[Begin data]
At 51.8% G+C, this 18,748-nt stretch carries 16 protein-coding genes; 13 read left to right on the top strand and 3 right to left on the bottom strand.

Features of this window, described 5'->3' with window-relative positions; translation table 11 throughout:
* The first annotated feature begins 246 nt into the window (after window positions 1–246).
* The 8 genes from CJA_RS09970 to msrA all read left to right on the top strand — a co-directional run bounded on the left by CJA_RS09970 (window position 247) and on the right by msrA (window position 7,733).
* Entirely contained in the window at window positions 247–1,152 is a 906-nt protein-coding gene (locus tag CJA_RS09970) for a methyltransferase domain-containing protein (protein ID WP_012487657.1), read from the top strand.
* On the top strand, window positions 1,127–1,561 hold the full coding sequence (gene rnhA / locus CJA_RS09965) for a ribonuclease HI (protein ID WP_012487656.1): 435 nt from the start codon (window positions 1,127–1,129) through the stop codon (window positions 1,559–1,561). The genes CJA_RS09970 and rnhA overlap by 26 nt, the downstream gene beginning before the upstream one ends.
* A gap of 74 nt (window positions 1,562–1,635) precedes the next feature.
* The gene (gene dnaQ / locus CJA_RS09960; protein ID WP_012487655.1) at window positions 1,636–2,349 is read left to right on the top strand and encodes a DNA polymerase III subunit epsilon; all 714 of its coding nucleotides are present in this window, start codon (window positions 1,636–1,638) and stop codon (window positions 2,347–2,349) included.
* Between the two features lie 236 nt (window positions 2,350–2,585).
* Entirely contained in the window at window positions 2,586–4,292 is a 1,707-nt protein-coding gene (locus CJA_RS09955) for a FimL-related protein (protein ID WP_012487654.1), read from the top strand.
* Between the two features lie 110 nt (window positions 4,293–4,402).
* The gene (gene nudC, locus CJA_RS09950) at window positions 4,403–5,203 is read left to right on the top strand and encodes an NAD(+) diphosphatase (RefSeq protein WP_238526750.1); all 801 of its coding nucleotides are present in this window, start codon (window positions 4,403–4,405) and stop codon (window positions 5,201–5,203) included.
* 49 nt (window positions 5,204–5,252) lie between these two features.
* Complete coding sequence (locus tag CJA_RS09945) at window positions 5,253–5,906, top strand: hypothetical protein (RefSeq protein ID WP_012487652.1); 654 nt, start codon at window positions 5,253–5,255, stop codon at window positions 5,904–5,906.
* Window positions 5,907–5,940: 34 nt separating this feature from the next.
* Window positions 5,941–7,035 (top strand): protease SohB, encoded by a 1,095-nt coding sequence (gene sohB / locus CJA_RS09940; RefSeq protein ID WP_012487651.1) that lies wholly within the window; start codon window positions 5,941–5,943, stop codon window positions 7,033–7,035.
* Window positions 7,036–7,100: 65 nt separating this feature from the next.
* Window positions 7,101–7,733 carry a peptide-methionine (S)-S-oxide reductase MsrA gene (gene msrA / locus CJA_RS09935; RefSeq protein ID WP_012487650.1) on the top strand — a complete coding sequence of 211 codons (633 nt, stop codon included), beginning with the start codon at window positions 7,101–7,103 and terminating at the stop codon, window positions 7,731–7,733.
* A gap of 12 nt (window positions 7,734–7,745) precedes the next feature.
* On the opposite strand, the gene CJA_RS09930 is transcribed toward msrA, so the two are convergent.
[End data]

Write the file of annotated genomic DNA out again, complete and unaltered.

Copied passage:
At 51.8% G+C, this 18,748-nt stretch carries 16 protein-coding genes; 13 read left to right on the top strand and 3 right to left on the bottom strand.

Features of this window, described 5'->3' with window-relative positions; translation table 11 throughout:
* The first annotated feature begins 246 nt into the window (after window positions 1–246).
* The 8 genes from CJA_RS09970 to msrA all read left to right on the top strand — a co-directional run bounded on the left by CJA_RS09970 (window position 247) and on the right by msrA (window position 7,733).
* Entirely contained in the window at window positions 247–1,152 is a 906-nt protein-coding gene (locus tag CJA_RS09970) for a methyltransferase domain-containing protein (protein ID WP_012487657.1), read from the top strand.
* On the top strand, window positions 1,127–1,561 hold the full coding sequence (gene rnhA / locus CJA_RS09965) for a ribonuclease HI (protein ID WP_012487656.1): 435 nt from the start codon (window positions 1,127–1,129) through the stop codon (window positions 1,559–1,561). The genes CJA_RS09970 and rnhA overlap by 26 nt, the downstream gene beginning before the upstream one ends.
* A gap of 74 nt (window positions 1,562–1,635) precedes the next feature.
* The gene (gene dnaQ / locus CJA_RS09960; protein ID WP_012487655.1) at window positions 1,636–2,349 is read left to right on the top strand and encodes a DNA polymerase III subunit epsilon; all 714 of its coding nucleotides are present in this window, start codon (window positions 1,636–1,638) and stop codon (window positions 2,347–2,349) included.
* Between the two features lie 236 nt (window positions 2,350–2,585).
* Entirely contained in the window at window positions 2,586–4,292 is a 1,707-nt protein-coding gene (locus CJA_RS09955) for a FimL-related protein (protein ID WP_012487654.1), read from the top strand.
* Between the two features lie 110 nt (window positions 4,293–4,402).
* The gene (gene nudC, locus CJA_RS09950) at window positions 4,403–5,203 is read left to right on the top strand and encodes an NAD(+) diphosphatase (RefSeq protein WP_238526750.1); all 801 of its coding nucleotides are present in this window, start codon (window positions 4,403–4,405) and stop codon (window positions 5,201–5,203) included.
* 49 nt (window positions 5,204–5,252) lie between these two features.
* Complete coding sequence (locus tag CJA_RS09945) at window positions 5,253–5,906, top strand: hypothetical protein (RefSeq protein ID WP_012487652.1); 654 nt, start codon at window positions 5,253–5,255, stop codon at window positions 5,904–5,906.
* Window positions 5,907–5,940: 34 nt separating this feature from the next.
* Window positions 5,941–7,035 (top strand): protease SohB, encoded by a 1,095-nt coding sequence (gene sohB / locus CJA_RS09940; RefSeq protein ID WP_012487651.1) that lies wholly within the window; start codon window positions 5,941–5,943, stop codon window positions 7,033–7,035.
* Window positions 7,036–7,100: 65 nt separating this feature from the next.
* Window positions 7,101–7,733 carry a peptide-methionine (S)-S-oxide reductase MsrA gene (gene msrA / locus CJA_RS09935; RefSeq protein ID WP_012487650.1) on the top strand — a complete coding sequence of 211 codons (633 nt, stop codon included), beginning with the start codon at window positions 7,101–7,103 and terminating at the stop codon, window positions 7,731–7,733.
* A gap of 12 nt (window positions 7,734–7,745) precedes the next feature.
* On the opposite strand, the gene CJA_RS09930 is transcribed toward msrA, so the two are convergent.